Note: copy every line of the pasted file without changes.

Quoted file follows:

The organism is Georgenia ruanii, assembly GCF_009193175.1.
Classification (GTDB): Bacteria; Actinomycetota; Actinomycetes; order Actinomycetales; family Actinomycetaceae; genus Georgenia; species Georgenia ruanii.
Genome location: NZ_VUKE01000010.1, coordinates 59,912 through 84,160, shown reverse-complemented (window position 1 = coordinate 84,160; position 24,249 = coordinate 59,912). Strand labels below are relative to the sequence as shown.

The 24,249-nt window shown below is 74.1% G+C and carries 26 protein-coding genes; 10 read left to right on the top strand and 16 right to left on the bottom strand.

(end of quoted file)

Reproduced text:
The organism is Georgenia ruanii, assembly GCF_009193175.1.
Classification (GTDB): Bacteria; Actinomycetota; Actinomycetes; order Actinomycetales; family Actinomycetaceae; genus Georgenia; species Georgenia ruanii.
Genome location: NZ_VUKE01000010.1, coordinates 59,912 through 84,160, shown reverse-complemented (window position 1 = coordinate 84,160; position 24,249 = coordinate 59,912). Strand labels below are relative to the sequence as shown.

The 24,249-nt window shown below is 74.1% G+C and carries 26 protein-coding genes; 10 read left to right on the top strand and 16 right to left on the bottom strand.